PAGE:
HMP Lowdham Grange - well led and dealt with serious COVID-19 outbreak

Read the report: HMP Lowdham Grange

HMP Lowdham Grange, a large men’s prison near Nottingham, was found to have dealt effectively with a serious COVID-19 outbreak in September 2020, in which hundreds of prisoners and staff tested positive, according to a report by HM Inspectorate of Prisons (HMI Prisons).

Charlie Taylor, HM Chief Inspector of Prisons, said one prisoner had subsequently died with COVID-19-related symptoms. “This outbreak was one of the biggest in a prison at that time. The leadership team had worked effectively in partnership with health care providers and an outbreak control team… to bring it under control.”

Inspectors who visited in January and February 2021 found that prison leaders had identified lessons to be learned from the September outbreak and had taken a robust approach to minimising the risks of transmission, which meant that a smaller outbreak shortly before HMI Prisons’ scrutiny visit was well managed and swiftly contained.

Communication with staff and prisoners about restrictions was effective and social distancing was well promoted in the prison, which held around 880 men – the majority serving 10 years or more. The prison had invested in technology such as proximity sensors to alert staff who inadvertently breached distancing protocols.

Mr Taylor said frontline staff were clearly visible when cells were unlocked, and inspectors observed good relationships between staff and prisoners. However, while violence between prisoners had reduced between July and December 2020, compared with the same period in 2019, violence towards staff had increased. Prison leaders felt that this was due to growing frustration with regime restrictions, although there had been no detailed analysis.

Living conditions were reasonable and nearly all cells contained telephones and many also had integral showers. Work to promote equality had continued throughout the pandemic period, although a promising race equality taskforce, established as a response to wider concerns raised by prisoners around Black Lives Matter, had to be suspended due to the September outbreak of COVID-19 in the prison.

Health care provision was reasonably good, though GP waiting times were too long and some prisoners had excessive waits for transfer to mental health hospitals under the Mental Health Act.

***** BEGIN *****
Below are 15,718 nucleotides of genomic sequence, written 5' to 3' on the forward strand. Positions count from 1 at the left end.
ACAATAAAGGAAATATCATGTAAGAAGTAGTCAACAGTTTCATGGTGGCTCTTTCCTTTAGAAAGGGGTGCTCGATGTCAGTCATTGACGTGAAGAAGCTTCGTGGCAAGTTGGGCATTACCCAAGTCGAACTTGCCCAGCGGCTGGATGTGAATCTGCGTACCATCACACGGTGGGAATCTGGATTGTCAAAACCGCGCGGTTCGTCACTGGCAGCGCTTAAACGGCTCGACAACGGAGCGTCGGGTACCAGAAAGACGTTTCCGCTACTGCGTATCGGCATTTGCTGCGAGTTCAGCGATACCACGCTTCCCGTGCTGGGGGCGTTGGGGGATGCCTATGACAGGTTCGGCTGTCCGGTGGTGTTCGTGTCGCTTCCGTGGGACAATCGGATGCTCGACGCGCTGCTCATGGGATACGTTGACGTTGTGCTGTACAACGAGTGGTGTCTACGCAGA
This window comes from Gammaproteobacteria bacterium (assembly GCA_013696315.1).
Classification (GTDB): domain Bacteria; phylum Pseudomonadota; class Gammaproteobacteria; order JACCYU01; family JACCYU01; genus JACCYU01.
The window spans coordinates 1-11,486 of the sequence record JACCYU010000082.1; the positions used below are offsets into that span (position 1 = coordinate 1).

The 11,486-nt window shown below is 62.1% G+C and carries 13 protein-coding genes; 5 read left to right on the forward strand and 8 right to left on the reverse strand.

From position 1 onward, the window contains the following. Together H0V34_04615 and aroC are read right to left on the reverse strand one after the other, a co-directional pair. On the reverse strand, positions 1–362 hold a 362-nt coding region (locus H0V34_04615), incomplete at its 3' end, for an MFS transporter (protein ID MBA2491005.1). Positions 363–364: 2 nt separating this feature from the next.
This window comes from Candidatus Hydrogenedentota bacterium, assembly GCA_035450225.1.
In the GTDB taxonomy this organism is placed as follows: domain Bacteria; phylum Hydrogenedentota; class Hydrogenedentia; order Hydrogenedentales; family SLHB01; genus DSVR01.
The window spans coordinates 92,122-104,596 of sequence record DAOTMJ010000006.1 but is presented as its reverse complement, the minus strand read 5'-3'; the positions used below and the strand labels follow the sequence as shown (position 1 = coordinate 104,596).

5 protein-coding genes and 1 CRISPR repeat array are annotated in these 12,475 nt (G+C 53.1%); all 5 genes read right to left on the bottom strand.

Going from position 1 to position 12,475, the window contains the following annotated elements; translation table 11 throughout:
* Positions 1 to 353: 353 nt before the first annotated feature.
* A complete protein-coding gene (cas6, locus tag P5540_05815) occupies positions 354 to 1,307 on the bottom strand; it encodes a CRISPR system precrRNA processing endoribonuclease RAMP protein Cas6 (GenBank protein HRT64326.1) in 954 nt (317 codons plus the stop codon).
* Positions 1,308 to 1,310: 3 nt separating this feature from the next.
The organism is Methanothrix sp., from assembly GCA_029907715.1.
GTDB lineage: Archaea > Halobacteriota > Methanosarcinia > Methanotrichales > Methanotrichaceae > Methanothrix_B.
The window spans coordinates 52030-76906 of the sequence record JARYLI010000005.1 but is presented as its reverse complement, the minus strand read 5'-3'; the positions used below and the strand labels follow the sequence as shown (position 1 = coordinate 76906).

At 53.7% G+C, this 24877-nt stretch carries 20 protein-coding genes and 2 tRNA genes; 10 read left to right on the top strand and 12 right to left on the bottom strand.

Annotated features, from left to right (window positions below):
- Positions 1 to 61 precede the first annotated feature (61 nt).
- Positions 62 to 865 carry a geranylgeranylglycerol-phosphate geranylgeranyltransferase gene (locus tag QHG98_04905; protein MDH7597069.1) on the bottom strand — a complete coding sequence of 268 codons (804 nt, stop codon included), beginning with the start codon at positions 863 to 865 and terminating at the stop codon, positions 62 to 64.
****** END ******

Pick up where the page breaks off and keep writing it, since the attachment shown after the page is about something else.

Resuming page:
The prison had introduced a tier system to support prisoners to have longer periods out of their cells. Those in tier one or two could have 90 minutes a day out of cell, while those who were symptomatic or awaiting test results went into tier three and received at least 45 minutes out of cell, including access to the open air.

However, most prisoners still spent prolonged periods locked in cells and, Mr Taylor said, “many prisoners raised concerns about the impact of restrictions on their well-being.” Prisoners’ access to the library was poor, which was concerning given the need to promote in-cell activity to improve their well-being.

Education staff were directly employed by Serco, which runs the prison, and had remained on site since March. Education leaders recognised that they had been too slow to reinstate a broad curriculum and, while it was good that the proportion of prisoners engaging in education had increased during this period, Ofsted inspectors assessed that too few had had their new skills and knowledge accredited. The prison had also taken far too long to introduce family contact through ‘Purple Visits’ video calling.

Overall, Mr Taylor said: “This is an encouraging report. The prison had learned from the serious COVID-19 outbreak, and partnership working between prison and health leaders was a real strength. Despite the requirement for national approval of recovery plans, the prison had been active in easing restrictions before the outbreak and had been able to reopen several key work activity areas during the summer. Nearly all strategic meetings had continued throughout this period and, while the two outbreaks combined with wider national restrictions had stalled progress, the prison was in a strong position to widen the regime when it becomes safe to do so.”

– End –

Notes to editors

  1. Read the report: HMP Lowdham Grange. This report was published on 5 March 2021.
  2. HM Inspectorate of Prisons is an independent inspectorate, inspecting places of detention to report on conditions and treatment, and promote positive outcomes for those detained and the public.
  3. Read about the development of scrutiny visits (SVs) in response to the ongoing COVID-19 crisis.
  4. On page 6 of the report you can read facts and history about HMP Lowdham Grange.
  5. On pages 7-9 you can read key concerns and recommendations and four examples of notable positive practice identified in this scrutiny visit.
  6. This scrutiny visit took place on 12 January and 2 February 2021.
  7. Please contact – or on 07880 787452 – if you would like more information.